Selected papers based on MSc dissertations from our Division:
Ali, A., Strydom, A., Hassiotis, A., Williams, R., & King, M. (2008). A measure of perceived stigma in people with intellectual disability. Br J Psychiatry, 193(5), 410-415 Link
Allison, L. & Moncrieff, J. (in press). ‘Rapid tranquilisation’: an historical perspective on its emergence in the context of the development of the development of antipsychotic medications. History of Psychiatry.
Andrea-Barron, D., Strydom, A., & Hassiotis, A. (2008). What to tell and how to tell: a qualitative study of information sharing in research for adults with intellectual disability. J Med Ethics,34(6), 501-506 Link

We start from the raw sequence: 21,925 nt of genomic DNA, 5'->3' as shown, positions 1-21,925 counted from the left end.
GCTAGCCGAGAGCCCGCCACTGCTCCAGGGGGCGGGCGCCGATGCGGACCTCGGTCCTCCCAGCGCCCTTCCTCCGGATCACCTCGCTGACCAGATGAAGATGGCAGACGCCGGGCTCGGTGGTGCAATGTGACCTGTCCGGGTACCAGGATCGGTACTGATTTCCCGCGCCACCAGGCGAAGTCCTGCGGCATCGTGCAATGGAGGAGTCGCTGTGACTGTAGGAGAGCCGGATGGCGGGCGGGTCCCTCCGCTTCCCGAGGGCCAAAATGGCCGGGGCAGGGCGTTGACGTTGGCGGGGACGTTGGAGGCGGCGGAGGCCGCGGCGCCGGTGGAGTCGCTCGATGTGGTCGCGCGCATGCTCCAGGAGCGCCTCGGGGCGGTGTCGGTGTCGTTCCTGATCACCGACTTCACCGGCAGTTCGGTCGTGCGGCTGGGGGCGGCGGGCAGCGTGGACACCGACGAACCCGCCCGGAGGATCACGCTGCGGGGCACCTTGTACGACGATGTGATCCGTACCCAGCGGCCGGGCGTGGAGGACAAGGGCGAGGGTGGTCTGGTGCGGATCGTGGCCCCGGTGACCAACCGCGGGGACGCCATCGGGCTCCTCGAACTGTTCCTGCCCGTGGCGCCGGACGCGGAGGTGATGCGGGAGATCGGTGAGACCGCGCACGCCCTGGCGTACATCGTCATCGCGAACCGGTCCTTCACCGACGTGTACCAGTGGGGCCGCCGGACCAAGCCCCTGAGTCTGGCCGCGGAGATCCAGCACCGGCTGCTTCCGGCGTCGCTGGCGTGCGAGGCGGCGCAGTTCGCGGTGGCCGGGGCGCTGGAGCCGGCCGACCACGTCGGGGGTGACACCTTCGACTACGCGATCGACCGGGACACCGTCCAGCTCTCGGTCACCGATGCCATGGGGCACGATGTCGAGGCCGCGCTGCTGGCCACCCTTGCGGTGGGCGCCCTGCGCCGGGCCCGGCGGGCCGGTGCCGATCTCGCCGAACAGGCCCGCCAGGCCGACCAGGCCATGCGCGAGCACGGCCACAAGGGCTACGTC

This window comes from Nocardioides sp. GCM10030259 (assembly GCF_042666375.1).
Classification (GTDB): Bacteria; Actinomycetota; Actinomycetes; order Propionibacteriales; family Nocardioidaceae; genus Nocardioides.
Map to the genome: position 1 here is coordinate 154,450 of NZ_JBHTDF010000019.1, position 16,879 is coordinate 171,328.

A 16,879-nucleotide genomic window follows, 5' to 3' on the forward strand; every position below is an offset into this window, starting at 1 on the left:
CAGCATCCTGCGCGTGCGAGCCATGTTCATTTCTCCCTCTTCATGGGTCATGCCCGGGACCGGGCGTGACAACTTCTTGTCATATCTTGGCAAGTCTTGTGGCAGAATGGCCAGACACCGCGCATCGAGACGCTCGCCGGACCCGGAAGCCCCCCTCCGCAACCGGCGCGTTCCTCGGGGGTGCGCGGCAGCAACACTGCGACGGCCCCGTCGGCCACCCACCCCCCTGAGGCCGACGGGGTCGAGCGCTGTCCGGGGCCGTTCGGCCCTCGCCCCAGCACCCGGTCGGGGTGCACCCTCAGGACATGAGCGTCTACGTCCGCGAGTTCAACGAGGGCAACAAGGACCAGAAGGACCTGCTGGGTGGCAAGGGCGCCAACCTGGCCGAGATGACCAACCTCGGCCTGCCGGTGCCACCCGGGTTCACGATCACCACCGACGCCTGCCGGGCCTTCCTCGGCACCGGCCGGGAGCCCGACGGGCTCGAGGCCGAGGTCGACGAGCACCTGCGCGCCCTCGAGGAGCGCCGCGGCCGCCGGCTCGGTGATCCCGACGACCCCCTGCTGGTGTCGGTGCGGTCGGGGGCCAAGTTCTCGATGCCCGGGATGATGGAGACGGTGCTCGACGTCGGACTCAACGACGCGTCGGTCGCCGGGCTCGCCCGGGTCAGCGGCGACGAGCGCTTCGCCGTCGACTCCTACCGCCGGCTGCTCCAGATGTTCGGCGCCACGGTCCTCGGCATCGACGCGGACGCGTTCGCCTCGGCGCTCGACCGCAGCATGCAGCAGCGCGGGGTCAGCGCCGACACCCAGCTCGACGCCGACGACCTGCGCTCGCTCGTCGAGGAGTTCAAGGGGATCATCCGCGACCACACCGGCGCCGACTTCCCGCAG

J, Allen R, Kalsi G, McQuillin A, Livingston G, Katona C, Walker Z, Katz A, Rands G, Stevens T, Crossan I, Curtis D, Gurling H (2003). Variation in the DCP1 gene,encoding the angiotensin converting enzyme ACE, is not associated with increased susceptibility to Alzheimer’s disease. Psychiatric Genetics 13 47-50 Link
Carrà G and Johnson S (2009) Variations in rates and patterns of comorbid substance misuse between mental health settings and geographical areas in the UK. Social Psychiatry and Psychiatric Epidemiology 44: 429-447 Link
Carra, G, Johnson S, Bebbington P et al. (2012) The lifetime and past-year prevalence of dual diagnosis in people with schizophrenia across Europe: findings from the European Schizophrenia Cohort (EuroSC) Epub ahead of print European Archives of Psychiatry and Clinical Neuroscience. http://www.springerlink.com/content/3753788781674163/